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How Should Macroeconomic Policy Respond to Foreign Financial Crises?

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  • Anthony J. Makin

Abstract

This paper examines the impact of global financial crises on the Australian economy and how monetary and fiscal policy may be used to manage economic downturns that result. To do so, it presents a straightforward analytical framework incorporating financial wealth, exchange rate expectations, foreign demand and interest rate risk to analyse the key role played by the nominal exchange rate in insulating national income from the worst effects of foreign financial crises. In the event the economy is not fully insulated by exchange rate depreciation, it shows that, in principle, monetary policy is a superior instrument to fiscal stimulus for restoring aggregate demand to the full employment level. Since monetary policy is not handicapped by numerous problems that render fiscal stimulus less effective, it should normally be considered a sufficient instrument on its own. Copyright (c) 2010 The Economic Society of Australia.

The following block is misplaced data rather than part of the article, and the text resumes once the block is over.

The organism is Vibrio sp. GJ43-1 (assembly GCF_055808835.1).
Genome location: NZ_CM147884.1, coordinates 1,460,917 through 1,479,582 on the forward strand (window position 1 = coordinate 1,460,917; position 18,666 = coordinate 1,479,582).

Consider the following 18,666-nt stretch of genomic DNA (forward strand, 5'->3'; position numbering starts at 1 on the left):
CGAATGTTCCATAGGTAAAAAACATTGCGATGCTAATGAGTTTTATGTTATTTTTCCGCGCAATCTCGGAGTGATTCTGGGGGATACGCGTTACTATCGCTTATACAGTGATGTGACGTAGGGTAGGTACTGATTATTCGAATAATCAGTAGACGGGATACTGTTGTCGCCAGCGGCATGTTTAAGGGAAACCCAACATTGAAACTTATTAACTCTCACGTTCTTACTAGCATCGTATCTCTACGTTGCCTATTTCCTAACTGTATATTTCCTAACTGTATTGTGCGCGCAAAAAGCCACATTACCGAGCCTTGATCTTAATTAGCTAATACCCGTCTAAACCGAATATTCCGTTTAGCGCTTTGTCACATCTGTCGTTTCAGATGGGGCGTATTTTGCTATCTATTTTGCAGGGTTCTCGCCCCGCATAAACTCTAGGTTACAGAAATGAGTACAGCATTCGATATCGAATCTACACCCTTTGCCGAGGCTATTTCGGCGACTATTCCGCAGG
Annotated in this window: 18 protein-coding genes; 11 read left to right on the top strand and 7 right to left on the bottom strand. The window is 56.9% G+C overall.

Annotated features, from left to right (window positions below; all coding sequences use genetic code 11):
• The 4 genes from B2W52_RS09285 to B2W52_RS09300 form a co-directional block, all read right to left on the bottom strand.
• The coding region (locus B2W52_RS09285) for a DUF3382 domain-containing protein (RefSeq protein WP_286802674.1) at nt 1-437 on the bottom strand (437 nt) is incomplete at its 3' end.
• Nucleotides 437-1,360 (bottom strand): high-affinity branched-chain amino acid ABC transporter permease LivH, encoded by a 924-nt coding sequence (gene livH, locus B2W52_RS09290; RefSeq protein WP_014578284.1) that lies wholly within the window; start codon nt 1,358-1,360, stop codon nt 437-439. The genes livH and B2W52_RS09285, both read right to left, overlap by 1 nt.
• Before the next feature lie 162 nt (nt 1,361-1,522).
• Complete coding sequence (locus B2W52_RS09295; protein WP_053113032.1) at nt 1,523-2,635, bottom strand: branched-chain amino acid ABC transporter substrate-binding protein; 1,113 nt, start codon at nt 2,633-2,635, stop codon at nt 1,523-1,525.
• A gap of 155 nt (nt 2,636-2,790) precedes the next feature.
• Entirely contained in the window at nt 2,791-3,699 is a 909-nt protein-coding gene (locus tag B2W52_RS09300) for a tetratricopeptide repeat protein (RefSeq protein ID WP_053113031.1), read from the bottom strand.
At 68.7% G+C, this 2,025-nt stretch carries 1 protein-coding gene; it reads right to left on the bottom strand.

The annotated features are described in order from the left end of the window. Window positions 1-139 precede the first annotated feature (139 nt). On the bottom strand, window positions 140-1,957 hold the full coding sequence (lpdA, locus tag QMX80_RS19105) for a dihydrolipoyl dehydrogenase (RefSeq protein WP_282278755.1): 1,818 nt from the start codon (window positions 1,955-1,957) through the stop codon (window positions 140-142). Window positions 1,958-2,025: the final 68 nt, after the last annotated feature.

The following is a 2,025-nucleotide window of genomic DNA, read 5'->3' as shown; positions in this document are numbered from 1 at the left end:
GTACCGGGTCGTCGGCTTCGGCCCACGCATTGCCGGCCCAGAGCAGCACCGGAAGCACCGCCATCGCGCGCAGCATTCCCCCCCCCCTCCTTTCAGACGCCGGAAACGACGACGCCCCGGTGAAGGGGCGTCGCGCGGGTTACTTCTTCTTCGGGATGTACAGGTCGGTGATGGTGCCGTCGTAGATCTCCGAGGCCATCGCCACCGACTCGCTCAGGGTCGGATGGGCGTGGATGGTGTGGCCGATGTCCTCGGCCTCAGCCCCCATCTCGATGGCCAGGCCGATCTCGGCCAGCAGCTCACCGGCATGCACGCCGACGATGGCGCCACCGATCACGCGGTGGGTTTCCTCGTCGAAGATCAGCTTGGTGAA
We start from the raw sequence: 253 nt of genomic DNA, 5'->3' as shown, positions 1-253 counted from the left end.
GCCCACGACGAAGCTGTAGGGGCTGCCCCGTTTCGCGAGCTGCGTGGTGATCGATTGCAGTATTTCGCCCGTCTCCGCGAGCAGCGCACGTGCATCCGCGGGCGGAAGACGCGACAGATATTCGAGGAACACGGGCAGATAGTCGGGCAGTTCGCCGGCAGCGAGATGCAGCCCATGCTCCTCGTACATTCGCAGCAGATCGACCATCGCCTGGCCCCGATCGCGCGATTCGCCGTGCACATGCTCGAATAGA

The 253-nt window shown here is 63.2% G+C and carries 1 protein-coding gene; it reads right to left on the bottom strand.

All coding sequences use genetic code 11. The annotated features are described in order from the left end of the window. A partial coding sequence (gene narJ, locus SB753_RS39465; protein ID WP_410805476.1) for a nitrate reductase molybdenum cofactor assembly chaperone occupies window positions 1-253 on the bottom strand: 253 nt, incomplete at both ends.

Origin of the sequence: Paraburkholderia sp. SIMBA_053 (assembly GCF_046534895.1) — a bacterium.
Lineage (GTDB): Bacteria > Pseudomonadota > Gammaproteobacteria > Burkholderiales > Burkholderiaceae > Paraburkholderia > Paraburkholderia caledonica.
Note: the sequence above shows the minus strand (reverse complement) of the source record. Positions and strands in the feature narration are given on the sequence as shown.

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Bibliographic Info

Article provided by The Economic Society of Australia in its journal Economic Papers: A journal of applied economics and policy.

Volume (Year): 29 (2010)
Issue (Month): 2 (06)
Pages: 99-108

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Handle: RePEc:bla:econpa:v:29:y:2010:i:2:p:99-108

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Cited by:
  1. Chowdhury, Khorshed, 2012. "Modelling the dynamics, structural breaks and the determinants of the real exchange rate of Australia," Journal of International Financial Markets, Institutions and Money, Elsevier, Elsevier, vol. 22(2), pages 343-358.
  2. Tony McDonald & Steven Morling, 2011. "The Australian economy and the global downturn, Part 1: Reasons for resilience," Economic Roundup, Treasury, Australian Government, issue 2, pages 1-31, September.
  3. Khorshed Chowdhury, 2011. "Dynamics, Structural Breaks and the Determinants of the Real Exchange Rate of Australia," Economics Working Papers, School of Economics, University of Wollongong, NSW, Australia wp11-11, School of Economics, University of Wollongong, NSW, Australia.

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